I started working with The Durham VOICE my freshman year of high school. Needless to say, I did not start as the Teen Editor-in-Chief of The VOICE. When I was younger, I would just go out with my phone and take pictures of other people, so I started as a photographer.
Whenever I was with someone who had a camera, I would always ask our leader, Carlton Koonce, if he would let me take pictures at the different gatherings — and of course, he always said yes. Whenever I would take pictures for what was then Partners for Youth Opportunity (PYO) and now Durham Children’s Initiative (DCI), I would always show my photos to him, and I’m sure he could tell just how happy I was when taking pictures — as well as just how good I was becoming at it. And as time wore on, every time I took pictures, I just grew to love photography more.
I really love seeing the world through a lens.
As I said, taking pictures is something I had always enjoyed doing, and the experiences I have had with DCI and the VOICE are helping me live out this dream that I can turn into a career.
Eventually, shooting pictures for DCI is what led to me becoming a photographer and later editor for the Durham VOICE. I would take pictures for different articles while other people would write the text. That’s what led me to learning about different peoples’ backgrounds and what they did in their lives to get them to where they were.
My sophomore year I continued to work with The VOICE, however, I was told I would be writing along with taking pictures. I was never really into writing at all, and, if we’re being honest, I’m still not that into it, but I enjoy it more than when I first started.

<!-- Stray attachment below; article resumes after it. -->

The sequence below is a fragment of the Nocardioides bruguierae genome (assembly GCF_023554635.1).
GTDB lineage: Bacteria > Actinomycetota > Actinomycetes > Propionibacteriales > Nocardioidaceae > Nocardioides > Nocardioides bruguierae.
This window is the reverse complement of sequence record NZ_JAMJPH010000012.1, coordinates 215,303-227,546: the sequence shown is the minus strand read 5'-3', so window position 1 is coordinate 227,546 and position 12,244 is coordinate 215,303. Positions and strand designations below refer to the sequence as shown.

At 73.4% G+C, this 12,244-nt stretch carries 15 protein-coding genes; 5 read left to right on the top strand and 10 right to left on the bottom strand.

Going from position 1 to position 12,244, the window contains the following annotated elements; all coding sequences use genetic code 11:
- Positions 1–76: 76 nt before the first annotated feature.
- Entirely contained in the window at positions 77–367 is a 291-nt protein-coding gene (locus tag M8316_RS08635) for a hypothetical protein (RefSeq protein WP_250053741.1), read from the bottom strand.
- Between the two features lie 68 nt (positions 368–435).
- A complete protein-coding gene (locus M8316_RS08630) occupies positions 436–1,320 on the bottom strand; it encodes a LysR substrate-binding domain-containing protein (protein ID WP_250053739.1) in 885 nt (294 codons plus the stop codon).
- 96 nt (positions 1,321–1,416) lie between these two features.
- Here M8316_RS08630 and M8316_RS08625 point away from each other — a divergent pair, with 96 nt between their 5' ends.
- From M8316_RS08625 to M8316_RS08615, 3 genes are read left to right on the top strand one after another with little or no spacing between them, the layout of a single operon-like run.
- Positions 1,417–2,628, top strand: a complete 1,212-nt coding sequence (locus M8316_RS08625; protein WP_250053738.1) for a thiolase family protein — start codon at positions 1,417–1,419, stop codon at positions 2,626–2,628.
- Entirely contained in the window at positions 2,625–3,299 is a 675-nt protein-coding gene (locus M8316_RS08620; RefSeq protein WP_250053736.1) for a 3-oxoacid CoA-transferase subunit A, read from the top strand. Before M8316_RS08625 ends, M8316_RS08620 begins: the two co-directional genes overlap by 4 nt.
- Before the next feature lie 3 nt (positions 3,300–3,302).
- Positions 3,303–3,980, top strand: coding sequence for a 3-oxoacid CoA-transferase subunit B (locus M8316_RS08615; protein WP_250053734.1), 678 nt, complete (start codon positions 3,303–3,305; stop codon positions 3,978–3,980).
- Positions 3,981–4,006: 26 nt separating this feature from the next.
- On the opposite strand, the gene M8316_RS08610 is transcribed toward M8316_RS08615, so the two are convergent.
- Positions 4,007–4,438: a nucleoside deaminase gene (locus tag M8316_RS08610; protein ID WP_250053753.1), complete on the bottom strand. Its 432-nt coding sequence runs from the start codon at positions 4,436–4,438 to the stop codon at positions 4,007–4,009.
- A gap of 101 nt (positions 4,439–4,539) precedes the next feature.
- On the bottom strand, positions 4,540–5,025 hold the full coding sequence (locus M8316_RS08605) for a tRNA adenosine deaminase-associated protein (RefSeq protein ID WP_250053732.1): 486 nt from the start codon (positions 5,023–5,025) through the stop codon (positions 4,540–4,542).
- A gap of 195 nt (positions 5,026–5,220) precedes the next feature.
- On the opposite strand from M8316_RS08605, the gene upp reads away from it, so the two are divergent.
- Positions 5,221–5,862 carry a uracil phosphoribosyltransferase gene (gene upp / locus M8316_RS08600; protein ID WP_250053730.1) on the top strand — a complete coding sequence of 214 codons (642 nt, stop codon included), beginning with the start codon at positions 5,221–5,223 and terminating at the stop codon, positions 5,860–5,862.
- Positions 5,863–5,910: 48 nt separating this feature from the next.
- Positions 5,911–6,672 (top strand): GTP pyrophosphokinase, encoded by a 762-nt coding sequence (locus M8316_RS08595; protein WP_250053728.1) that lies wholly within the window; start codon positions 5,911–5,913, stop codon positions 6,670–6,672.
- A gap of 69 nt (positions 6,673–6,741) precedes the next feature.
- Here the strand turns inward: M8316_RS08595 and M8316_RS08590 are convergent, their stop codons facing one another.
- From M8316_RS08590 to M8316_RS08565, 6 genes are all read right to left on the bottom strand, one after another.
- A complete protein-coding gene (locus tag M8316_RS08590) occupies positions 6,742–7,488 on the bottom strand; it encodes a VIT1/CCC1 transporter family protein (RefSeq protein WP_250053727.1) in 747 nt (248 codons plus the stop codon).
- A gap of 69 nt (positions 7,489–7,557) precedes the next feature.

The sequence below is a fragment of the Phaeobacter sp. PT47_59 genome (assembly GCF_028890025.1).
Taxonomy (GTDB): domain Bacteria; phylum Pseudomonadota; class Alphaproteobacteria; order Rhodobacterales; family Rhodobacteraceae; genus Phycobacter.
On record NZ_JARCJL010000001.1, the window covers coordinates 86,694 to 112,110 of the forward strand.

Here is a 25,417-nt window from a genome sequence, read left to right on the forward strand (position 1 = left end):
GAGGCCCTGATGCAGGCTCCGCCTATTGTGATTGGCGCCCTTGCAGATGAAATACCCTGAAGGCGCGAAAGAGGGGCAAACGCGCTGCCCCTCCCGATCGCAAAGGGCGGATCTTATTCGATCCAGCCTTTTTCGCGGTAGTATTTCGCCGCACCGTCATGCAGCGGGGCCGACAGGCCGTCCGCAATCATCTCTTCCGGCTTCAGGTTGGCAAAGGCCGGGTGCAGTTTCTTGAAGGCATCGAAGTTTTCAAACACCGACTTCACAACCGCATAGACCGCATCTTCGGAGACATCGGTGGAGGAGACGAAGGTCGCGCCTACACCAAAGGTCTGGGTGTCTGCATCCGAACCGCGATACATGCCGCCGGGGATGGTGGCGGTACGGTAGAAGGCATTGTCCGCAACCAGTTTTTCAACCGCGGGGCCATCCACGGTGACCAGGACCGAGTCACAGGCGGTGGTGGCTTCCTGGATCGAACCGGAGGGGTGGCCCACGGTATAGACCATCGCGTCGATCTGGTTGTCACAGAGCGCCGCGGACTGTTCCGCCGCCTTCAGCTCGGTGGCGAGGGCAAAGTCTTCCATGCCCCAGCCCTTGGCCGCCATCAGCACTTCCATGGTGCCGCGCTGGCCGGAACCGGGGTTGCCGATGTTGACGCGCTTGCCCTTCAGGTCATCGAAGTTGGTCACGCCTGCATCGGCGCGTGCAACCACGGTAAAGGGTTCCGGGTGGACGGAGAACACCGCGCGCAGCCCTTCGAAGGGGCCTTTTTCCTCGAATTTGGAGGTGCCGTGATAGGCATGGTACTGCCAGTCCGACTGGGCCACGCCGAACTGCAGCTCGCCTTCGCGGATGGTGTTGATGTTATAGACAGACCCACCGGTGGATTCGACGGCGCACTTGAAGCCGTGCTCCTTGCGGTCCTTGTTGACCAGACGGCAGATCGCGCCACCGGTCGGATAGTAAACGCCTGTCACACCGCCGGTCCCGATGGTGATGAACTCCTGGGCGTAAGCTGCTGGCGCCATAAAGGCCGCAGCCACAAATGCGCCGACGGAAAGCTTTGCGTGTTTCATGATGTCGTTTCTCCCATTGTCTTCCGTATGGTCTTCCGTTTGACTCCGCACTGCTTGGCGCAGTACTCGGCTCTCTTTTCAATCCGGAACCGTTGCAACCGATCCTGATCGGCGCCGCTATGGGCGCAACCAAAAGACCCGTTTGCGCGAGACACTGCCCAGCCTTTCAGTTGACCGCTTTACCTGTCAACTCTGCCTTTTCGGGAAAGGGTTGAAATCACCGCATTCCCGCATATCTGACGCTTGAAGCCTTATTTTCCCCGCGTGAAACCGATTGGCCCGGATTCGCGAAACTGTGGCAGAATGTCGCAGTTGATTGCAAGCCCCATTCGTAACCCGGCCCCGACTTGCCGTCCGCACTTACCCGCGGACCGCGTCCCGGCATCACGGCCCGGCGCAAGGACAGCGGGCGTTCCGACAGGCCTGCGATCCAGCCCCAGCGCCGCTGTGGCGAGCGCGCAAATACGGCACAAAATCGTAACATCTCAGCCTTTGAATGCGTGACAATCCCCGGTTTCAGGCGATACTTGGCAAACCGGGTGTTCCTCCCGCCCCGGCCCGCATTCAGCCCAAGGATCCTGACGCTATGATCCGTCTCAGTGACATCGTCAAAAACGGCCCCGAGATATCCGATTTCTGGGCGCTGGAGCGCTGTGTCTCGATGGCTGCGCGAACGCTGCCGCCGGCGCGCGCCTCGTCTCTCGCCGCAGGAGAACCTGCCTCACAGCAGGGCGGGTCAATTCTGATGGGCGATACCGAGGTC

I was never the best at starting the “ledes” to my articles, therefore, I would usually reach out to Koonce and ask him how to get started — and he would always say Jock used to teach that when we “raise the flag,” or start a story, we salute the flag, or focus on that start. And when we’re done, we “lower the flag” by revisiting the lede or the main point of our story.
Frankly, I still ask Koonce and Jock for help on ledes to this day. I have gotten a little better over time at starting my writing and getting over writer’s block, but I still go to them for help.
Now whenever I have to write a paper I stare at my screen for a while and try starting off my essay in the many different ways I have learned, until I finally have a beginning I like.
From there I just start typing, and everything begins to flow.
My junior year was when I got promoted to Teen Editor-in-Chief, and that was followed up with a second year of leadership in my current senior year. I started writing more articles and going to more events to take pictures and getting out there more. Most articles I’ve written have revolved around small businesses of color and the impact they have on the community.
I wrote an article about the Rise and Shine breakfast that DCI (formerly PYO) hosted just before the onslaught of the pandemic. I wrote about a local woman-led cotton candy small business, another about a woman-led small business that does sugar body waxing, and another about Durham Children’s Initiative, and more.
Meanwhile, I kept meeting and being influenced by more people, including the students and professors from the journalism programs at UNC-Chapel Hill and N.C. Central who mentored us while they worked on the Durham VOICE.
It was nice working with them and getting to hear about their college experience because I knew that would soon be me. They were all very nice and worked with me; I never felt like I was being judged when I was around them. They never treated me any different because I was in high school, and I appreciate that.
As I head off to North Carolina A&T University to study business marketing and as I reflect on this closing chapter, I truly have enjoyed every moment, every article and every picture I have taken since I joined it. Being a part of this one-of-a-kind community news publication has been an amazing opportunity for which I will be forever grateful.
I’ve seen the world through a different lens.